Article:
In the spring of 2011, they officially launched the Jonathan Cohen brand with 12 looks.

“We had to take this thesis collection and figure out: How are we going to go into production?” says Leff. “How do we price this? When do we do the sampling?” The first retailers to purchase the collection were Susan: The Grocery Store and Maxfield, both high-end fashion boutiques on the West Coast. “For me, it was amazing because I grew up in Southern California,” says Cohen. “I’d go to L.A. for the weekend and shop [at Maxfield]—well I wouldn’t go shopping there because I couldn’t afford any of it—but I’d go look at the dresses.”

Before the Maxfield meeting, Cohen was especially nervous. He was shaking. Leff had to drive. “I thought she was just going to rip us apart,” he says of Sarah Stewart, Maxfield’s buyer. “I didn’t understand why she wanted to meet with us.” Stewart, however, ended up loving the prints.

Maxfield remains one of their biggest supporters. Today, Leff and Cohen have retailers in California, Idaho, Texas, Michigan, Massachusetts, and Utah. The fashion-loving actress Lupita Nyong’o is also a fan of the print-based line.

Just as it has from day one, a Jonathan Cohen collection starts with a concept. There is always a story. “We did these flamingos last season,” he tells me. “They’re actually masturbating. They’re called the lesbian flamingos.”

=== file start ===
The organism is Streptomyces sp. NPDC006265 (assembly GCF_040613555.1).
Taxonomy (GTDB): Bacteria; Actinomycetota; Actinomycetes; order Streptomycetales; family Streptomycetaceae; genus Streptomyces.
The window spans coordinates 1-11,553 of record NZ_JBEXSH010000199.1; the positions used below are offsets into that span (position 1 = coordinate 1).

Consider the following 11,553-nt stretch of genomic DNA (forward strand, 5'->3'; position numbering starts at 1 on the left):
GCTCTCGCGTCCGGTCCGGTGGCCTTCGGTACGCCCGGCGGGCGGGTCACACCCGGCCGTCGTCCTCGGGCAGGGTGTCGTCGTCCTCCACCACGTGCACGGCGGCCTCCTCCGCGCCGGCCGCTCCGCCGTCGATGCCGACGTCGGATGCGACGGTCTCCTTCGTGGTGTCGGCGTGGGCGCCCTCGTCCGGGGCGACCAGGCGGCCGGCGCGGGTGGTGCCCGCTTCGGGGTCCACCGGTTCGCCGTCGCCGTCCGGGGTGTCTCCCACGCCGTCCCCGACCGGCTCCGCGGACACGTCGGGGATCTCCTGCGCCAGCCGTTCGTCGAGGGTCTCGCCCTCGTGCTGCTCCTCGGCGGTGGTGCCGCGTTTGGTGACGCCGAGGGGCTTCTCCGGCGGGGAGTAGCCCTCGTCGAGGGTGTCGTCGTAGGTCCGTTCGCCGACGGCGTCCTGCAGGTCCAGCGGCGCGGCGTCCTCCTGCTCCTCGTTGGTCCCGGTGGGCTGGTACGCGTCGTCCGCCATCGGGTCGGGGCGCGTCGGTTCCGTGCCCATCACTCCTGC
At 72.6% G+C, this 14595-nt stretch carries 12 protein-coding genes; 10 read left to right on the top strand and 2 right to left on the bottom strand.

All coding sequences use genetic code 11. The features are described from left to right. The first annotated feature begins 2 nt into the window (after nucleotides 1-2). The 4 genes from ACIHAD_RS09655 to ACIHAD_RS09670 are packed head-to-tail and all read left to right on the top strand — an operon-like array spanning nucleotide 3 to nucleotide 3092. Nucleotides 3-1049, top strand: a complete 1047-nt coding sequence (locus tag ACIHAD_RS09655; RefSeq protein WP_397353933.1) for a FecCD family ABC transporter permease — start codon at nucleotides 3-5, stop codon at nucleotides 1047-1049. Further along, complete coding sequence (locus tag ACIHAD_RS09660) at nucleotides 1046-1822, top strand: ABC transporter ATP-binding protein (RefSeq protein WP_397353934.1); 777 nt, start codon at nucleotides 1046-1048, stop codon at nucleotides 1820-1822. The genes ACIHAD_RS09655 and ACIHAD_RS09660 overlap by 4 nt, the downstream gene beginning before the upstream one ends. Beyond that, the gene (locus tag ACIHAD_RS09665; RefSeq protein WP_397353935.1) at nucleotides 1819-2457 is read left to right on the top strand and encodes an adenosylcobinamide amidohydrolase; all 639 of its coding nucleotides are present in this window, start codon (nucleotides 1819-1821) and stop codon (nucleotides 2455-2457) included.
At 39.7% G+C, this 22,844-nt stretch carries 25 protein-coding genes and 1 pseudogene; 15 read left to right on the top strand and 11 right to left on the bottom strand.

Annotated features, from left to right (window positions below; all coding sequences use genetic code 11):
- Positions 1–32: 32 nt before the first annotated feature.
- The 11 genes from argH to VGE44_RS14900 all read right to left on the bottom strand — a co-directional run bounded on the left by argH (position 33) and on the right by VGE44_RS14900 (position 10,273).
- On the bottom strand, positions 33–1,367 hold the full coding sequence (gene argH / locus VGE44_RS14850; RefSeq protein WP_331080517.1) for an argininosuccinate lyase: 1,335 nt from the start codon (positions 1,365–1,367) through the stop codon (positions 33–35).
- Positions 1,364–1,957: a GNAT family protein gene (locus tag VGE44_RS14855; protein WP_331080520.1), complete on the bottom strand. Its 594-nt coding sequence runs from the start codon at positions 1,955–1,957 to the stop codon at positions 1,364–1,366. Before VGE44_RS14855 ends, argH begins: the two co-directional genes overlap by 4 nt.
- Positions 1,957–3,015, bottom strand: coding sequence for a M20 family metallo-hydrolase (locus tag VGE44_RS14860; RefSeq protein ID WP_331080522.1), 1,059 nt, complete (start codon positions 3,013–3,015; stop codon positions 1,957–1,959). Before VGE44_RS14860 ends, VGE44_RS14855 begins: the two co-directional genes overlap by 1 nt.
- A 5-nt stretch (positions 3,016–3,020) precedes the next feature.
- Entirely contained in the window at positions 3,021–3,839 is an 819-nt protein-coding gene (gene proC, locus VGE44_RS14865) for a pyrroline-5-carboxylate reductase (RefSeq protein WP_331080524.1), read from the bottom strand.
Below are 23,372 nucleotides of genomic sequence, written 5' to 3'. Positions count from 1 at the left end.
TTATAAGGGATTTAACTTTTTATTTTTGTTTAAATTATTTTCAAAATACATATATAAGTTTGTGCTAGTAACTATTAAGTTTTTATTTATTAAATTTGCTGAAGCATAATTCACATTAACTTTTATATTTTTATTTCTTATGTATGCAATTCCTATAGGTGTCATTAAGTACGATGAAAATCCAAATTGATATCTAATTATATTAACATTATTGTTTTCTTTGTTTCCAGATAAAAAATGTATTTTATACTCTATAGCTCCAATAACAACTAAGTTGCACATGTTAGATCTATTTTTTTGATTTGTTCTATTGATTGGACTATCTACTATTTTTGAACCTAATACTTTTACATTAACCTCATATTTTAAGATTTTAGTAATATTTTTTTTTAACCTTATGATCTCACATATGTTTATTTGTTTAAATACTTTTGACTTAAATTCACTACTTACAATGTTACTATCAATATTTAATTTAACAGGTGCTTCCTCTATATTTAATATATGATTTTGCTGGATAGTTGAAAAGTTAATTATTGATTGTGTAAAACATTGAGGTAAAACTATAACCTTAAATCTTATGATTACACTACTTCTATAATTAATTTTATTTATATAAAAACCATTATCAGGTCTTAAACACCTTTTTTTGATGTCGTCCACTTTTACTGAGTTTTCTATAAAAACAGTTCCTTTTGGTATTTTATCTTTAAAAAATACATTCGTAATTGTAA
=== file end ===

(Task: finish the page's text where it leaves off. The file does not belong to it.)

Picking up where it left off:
I involuntarily make a face.

He laughs. “We can’t wait to sell it to someone who’s at a party and someone else points it out to them. Some people may come into a store and say, ‘Really cute flamingos, and another person may be like, ‘What are they doing?’ It’s fun doing those types of things.”

I ask him where he thinks that twisted-ness comes from.

“I think it’s just the people I grew up around in this town where it’s all these kinds of stoner surfers, party girls…but all these super educated people at the same time. Or even the dichotomy of my parents. My dad was really into heavy rock music—not a druggie at all, let me make that clear. Didn’t do drugs, didn’t drink. He’s just very into art and all that. And then my mom is very business-like. You have this really cool clash of super conservative with subversive.”

Cohen still likes to examine these kinds of dichotomous relationships. He enjoys asking questions such as, “How do I mix the beach with the city?” Sometimes, he’ll look out the window of his Williamsburg studio at the Manhattan skyline. He’s been in New York now for 10 years, and he wants a local retailer to carry his clothes. It just has to be the right one.

“That’s a very big goal,” he tells me. “It could possibly change this season. We’re just waiting for the order. ”